• Reasons for having a sole supplier
  • Outstanding supplier quality
  • Quantity discounts for volume purchases
  • Single orders too small to divide among suppliers
  • Quality of supplier-customer relationship
  • Reasons for having multiple suppliers
  • Choice of best quality, price, and service
  • Supplier competes for business
  • Insurance against input interruptions

Purchasing Policies and Practices
  • Reciprocal buying / Bartering
  • Purchase discounts
  • Pooling purchases
  • Forward buying
  • Budget buying

Relationships with Suppliers
  • Selecting suppliers
  • Price and quality
  • Location and delivery reliability
  • Services credit, product support, promotion
  • Building good relationships with suppliers
  • Purchasing practices
  • Pay bills promptly
  • Be courteous to sales representatives
  • Avoid abrupt cancellations of orders
  • Maintain a professional relationship

Developing Strategic Alliances
  • An organizational relationship that links two
    independent business entities in a common
    endeavor. Involves close coordination of buyers
    and sellers to
  • Reduce product introduction lead time
  • Improve product quality
  • Engage in joint problem solving
  • Make joint adjustments to market conditions
  • Involve the supplier early in product development

Inventory Management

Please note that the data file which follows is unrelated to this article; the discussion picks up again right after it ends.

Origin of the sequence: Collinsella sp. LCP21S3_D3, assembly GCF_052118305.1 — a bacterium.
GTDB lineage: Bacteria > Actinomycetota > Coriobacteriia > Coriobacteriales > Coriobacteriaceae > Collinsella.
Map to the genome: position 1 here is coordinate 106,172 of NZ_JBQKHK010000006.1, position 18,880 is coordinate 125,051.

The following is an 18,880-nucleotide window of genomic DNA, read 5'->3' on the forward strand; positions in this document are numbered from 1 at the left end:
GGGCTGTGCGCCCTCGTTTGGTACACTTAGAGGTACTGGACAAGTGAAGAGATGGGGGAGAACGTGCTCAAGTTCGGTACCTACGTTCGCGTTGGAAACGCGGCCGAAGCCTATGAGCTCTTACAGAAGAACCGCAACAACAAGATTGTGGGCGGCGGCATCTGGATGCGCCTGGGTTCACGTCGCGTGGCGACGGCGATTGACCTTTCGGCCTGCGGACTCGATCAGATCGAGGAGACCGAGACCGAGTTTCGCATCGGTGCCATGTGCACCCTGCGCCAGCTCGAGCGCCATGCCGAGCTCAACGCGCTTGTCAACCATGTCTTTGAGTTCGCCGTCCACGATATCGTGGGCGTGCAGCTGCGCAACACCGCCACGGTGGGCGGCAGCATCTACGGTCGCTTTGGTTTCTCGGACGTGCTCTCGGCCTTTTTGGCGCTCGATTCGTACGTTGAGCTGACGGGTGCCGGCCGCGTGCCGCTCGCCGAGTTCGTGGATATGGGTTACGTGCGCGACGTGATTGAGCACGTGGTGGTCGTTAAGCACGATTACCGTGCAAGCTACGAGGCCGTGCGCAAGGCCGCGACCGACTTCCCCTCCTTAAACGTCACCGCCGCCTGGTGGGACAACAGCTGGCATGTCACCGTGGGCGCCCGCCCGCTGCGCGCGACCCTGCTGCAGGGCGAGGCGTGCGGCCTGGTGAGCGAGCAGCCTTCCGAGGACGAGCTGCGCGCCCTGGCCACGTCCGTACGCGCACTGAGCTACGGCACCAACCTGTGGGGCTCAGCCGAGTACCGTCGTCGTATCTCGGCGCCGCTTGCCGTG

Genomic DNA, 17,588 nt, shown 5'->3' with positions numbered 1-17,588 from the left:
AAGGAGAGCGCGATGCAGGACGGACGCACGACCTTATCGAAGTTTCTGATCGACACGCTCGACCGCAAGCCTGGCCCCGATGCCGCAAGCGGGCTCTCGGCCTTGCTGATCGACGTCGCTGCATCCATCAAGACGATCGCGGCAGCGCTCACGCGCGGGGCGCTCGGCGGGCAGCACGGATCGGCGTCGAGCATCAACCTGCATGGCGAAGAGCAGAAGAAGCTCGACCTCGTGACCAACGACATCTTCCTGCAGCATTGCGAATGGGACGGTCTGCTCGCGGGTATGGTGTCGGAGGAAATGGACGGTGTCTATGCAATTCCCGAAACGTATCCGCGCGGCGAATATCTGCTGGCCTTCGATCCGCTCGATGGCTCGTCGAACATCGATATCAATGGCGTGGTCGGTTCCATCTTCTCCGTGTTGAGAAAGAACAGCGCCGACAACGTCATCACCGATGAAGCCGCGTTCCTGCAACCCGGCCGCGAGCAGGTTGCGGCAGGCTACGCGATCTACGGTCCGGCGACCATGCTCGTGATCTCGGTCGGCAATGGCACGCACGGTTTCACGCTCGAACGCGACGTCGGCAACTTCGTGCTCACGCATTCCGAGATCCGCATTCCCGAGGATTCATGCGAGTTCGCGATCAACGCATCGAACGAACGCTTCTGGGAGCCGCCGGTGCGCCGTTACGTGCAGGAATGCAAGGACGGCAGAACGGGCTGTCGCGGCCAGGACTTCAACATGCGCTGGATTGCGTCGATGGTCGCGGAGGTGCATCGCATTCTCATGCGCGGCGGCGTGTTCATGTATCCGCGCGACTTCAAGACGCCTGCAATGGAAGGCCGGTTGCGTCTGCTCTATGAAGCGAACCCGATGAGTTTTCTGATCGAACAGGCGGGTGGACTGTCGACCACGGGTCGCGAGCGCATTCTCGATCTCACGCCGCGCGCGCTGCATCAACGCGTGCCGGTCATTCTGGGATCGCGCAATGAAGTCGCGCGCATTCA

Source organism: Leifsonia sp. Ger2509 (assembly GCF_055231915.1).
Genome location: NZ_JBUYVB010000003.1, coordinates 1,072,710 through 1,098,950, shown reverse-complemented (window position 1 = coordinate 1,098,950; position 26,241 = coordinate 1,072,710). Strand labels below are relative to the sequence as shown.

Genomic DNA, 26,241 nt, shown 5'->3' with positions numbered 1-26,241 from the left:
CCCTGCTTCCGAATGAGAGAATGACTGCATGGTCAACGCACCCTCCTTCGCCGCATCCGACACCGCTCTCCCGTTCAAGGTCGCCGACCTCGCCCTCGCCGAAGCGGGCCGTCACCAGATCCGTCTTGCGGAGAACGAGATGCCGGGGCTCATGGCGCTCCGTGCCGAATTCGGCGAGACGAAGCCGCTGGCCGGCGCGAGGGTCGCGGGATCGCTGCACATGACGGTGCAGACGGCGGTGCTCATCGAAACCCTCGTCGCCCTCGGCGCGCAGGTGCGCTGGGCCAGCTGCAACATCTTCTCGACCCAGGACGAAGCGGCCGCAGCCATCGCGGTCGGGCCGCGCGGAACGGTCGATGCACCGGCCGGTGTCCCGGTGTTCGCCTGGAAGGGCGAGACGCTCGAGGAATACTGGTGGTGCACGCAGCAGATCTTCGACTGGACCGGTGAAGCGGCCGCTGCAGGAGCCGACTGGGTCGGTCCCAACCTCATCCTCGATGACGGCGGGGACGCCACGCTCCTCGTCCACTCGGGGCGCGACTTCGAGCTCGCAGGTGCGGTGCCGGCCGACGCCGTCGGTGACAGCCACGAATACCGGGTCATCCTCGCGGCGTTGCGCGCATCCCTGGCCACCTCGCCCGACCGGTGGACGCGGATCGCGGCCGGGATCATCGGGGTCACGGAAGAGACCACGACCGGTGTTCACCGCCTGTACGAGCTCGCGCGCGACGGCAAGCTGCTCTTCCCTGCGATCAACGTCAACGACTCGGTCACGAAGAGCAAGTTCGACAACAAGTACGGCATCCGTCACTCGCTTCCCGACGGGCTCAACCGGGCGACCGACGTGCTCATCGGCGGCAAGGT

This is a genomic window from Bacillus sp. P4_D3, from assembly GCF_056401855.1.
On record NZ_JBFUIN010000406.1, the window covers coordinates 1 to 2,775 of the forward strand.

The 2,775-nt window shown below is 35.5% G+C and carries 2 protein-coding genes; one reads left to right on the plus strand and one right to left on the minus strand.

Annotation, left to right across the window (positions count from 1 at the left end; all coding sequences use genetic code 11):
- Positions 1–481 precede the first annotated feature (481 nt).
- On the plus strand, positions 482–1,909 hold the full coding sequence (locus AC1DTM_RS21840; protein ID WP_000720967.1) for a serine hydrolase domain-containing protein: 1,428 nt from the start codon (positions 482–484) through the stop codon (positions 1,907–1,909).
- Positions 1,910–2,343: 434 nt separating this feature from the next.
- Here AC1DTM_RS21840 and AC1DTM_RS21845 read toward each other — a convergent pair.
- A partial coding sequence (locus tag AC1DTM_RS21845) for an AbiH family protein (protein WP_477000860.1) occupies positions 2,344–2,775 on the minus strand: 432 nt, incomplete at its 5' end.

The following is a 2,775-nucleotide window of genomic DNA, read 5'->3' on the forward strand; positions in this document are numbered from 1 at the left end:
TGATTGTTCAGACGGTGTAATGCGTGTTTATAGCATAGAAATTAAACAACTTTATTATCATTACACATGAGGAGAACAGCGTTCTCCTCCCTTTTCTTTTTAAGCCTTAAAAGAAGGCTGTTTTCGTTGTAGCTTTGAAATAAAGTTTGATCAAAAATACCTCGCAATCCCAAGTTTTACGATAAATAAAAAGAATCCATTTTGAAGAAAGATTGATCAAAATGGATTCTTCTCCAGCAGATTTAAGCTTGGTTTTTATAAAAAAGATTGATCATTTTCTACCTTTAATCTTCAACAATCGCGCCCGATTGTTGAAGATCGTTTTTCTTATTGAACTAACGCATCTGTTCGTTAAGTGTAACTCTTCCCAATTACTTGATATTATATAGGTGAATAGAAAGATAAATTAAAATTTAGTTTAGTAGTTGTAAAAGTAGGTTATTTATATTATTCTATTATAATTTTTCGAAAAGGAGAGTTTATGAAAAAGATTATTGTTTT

• Objectives of Inventory Management

Inventory Management
  • Inventory Cost Control
  • Economic order quantity (EOQ)
  • The quantity to purchase in order to minimize
    total inventory costs.


Graphic Portrayal of the Economic Order Quantity
Controlling Inventory Costs
  • ABC Inventory Analysis
  • A system of classifying items in inventory by
    relative value
  • Category A (close/continuous control)
  • High-value or critical production component items
  • Category B (moderate control)
  • Less costly, secondary importance items
  • Category C (periodic control)
  • Low-cost and noncritical items

Inventory Management
  • Reorder point and Safety Stock
  • Just-In-Time Inventory (JIT) System, also Kanban
  • A method of reducing inventory level to an
    absolute minimum.
  • New items arrive at the same time that the last
    inventory item is placed in service
  • JIT promotes
  • Closer coordination with suppliers
  • Consistent quality production
  • Lower safety stock levels

Inventory Record-Keeping Systems
  • Physical inventory system
  • A method that provides for periodic counting of
    items in inventory
  • Cycle counting
  • A system of counting different segments of the
    physical inventory at different times during the
  • Perpetual inventory
  • A method for keeping a running record of

Summary Operations Management
  • Discussed the nature of the operations process
    for both products and services
  • Discussed the key elements of TQM programs
  • Discussed the factors to consider in choosing
    suppliers and how to maintain good relationships
  • Discussed the objectives and techniques of
    inventory management
Write a Comment
User Comments (0)